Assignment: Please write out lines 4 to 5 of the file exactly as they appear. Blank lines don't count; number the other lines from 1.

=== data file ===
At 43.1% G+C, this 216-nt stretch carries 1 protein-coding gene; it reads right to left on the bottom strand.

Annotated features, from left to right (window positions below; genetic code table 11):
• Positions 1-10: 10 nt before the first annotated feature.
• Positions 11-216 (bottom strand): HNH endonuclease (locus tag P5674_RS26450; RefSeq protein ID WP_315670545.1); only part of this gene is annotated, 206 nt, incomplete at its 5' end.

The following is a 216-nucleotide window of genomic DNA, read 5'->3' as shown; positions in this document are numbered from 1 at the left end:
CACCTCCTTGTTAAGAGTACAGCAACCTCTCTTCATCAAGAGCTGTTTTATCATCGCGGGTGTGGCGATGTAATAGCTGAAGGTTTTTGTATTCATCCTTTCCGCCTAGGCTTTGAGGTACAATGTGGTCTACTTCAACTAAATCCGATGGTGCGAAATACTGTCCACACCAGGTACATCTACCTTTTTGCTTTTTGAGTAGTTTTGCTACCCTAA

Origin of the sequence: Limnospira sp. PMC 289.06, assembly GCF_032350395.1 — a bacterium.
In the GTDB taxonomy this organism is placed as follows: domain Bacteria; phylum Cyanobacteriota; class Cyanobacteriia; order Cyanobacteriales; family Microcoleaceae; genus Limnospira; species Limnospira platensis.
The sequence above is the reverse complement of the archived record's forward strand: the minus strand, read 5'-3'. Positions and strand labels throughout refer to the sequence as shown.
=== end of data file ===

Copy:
• Positions 11-216 (bottom strand): HNH endonuclease (locus tag P5674_RS26450; RefSeq protein ID WP_315670545.1); only part of this gene is annotated, 206 nt, incomplete at its 5' end.

The following is a 216-nucleotide window of genomic DNA, read 5'->3' as shown; positions in this document are numbered from 1 at the left end: